Navigating Recovery in Haiti

Amber Dismer

A boy by a road in Haiti, where geographic information systems save lives and money for healthcare facilities. Photo: CDC

A boy by a road in Haiti, where geographic information systems save lives and money for healthcare facilities. Photo: CDC

In a public health emergency or disaster, recovery should begin early and inform response efforts. It’s important to understand how a place has changed physically and how to get a healthcare system not only working again, but working better and more sustainably than before.

This is where geographic information systems (GIS) and GIS experts can help. GIS is used to collect, manage, visualize, analyze, interpret, and model geographic and health data, including roads, country administrative boundaries, health facilities, and the spread of diseases.

When Haiti began to rebuild its healthcare system after the 2010 earthquake, GIS was included early in recovery efforts. My colleagues and I trained staff from the Haiti Ministry of Health to use GIS to improve the national surveillance system and better target resources.

For example, in early 2016, we used GIS to optimize the national network for testing dried blood spot samples for HIV. The existing network operated on a hub-and-spoke model where healthcare facilities without the capacity to test (spokes) sent samples to facilities with the ability to test (hubs). Delivery was costly and variable, as facilities needed to send a person to transport samples to a nearby hub to be analyzed.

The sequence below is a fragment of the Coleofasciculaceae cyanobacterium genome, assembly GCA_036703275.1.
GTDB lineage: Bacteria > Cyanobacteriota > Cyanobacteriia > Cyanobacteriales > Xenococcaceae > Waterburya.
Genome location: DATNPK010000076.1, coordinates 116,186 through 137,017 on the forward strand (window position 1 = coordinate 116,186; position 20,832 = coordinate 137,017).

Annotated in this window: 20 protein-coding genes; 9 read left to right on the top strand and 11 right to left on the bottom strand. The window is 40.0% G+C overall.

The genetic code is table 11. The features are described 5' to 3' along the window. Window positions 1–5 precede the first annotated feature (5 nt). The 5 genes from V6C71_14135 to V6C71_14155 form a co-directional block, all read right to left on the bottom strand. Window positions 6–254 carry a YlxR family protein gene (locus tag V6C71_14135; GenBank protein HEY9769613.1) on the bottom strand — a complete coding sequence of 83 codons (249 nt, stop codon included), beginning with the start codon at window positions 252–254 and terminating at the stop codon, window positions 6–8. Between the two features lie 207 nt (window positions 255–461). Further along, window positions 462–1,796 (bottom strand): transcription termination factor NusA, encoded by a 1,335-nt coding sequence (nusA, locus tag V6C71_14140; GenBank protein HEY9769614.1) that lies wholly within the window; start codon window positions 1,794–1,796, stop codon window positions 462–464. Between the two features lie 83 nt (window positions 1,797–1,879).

We wanted to look for ways to reduce transportation and personnel costs and to make the process faster – important factors to consider when resources are limited and saving someone’s life depends on a rapid diagnosis. In the old hub-and-spoke system, there were instances of riders picking up samples from one healthcare facility, but then driving right past other facilities that also needed to send samples.

Working with partners, we used a GIS model to study the path drivers took, mode of transport used, type and quality of the roads, hours a facility was open, and transfer time of samples and test results. Two times a week, drivers needed to pick up samples from nine department hospitals, bring them to the National Public Health Laboratory for HIV testing, and return results to the department hospitals via motorcycles, cars, or public transport. We determined the best order and combination of healthcare facilities that each driver should visit, creating a streamlined, efficient system.

The Haiti Ministry of Health and partners used this GIS model to reduce costs by 50% from the previous year, with CDC financing 30% of the total system cost. The Ministry of Health’s leadership and financial commitment ensured that this system could be launched and sustained. Improving a health system’s efficiency and impact is everyone’s responsibility, and GIS is a critical tool to help us all do that.